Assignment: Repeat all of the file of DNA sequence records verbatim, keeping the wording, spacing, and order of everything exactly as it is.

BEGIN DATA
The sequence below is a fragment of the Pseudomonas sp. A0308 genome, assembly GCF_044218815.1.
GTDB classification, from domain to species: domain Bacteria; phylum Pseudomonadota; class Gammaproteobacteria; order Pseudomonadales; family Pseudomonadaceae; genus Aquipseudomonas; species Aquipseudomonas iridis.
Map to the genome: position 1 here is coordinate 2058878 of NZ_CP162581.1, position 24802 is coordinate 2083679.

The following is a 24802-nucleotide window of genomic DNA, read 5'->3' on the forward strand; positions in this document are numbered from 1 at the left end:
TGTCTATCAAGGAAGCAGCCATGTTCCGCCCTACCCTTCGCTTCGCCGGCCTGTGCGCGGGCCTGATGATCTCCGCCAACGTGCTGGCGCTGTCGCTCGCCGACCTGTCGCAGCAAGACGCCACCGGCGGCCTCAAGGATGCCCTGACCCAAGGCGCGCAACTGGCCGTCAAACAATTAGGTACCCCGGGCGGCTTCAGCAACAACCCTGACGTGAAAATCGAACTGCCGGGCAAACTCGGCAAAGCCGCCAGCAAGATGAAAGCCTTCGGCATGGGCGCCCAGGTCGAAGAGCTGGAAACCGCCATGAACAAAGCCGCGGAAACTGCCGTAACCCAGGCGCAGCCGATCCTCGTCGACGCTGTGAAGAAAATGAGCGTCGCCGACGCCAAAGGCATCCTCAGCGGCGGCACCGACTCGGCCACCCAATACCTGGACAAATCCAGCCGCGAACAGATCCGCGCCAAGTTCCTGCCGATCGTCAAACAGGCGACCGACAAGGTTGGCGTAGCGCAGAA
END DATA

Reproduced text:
The sequence below is a fragment of the Pseudomonas sp. A0308 genome, assembly GCF_044218815.1.
GTDB classification, from domain to species: domain Bacteria; phylum Pseudomonadota; class Gammaproteobacteria; order Pseudomonadales; family Pseudomonadaceae; genus Aquipseudomonas; species Aquipseudomonas iridis.
Map to the genome: position 1 here is coordinate 2058878 of NZ_CP162581.1, position 24802 is coordinate 2083679.

The following is a 24802-nucleotide window of genomic DNA, read 5'->3' on the forward strand; positions in this document are numbered from 1 at the left end:
TGTCTATCAAGGAAGCAGCCATGTTCCGCCCTACCCTTCGCTTCGCCGGCCTGTGCGCGGGCCTGATGATCTCCGCCAACGTGCTGGCGCTGTCGCTCGCCGACCTGTCGCAGCAAGACGCCACCGGCGGCCTCAAGGATGCCCTGACCCAAGGCGCGCAACTGGCCGTCAAACAATTAGGTACCCCGGGCGGCTTCAGCAACAACCCTGACGTGAAAATCGAACTGCCGGGCAAACTCGGCAAAGCCGCCAGCAAGATGAAAGCCTTCGGCATGGGCGCCCAGGTCGAAGAGCTGGAAACCGCCATGAACAAAGCCGCGGAAACTGCCGTAACCCAGGCGCAGCCGATCCTCGTCGACGCTGTGAAGAAAATGAGCGTCGCCGACGCCAAAGGCATCCTCAGCGGCGGCACCGACTCGGCCACCCAATACCTGGACAAATCCAGCCGCGAACAGATCCGCGCCAAGTTCCTGCCGATCGTCAAACAGGCGACCGACAAGGTTGGCGTAGCGCAGAA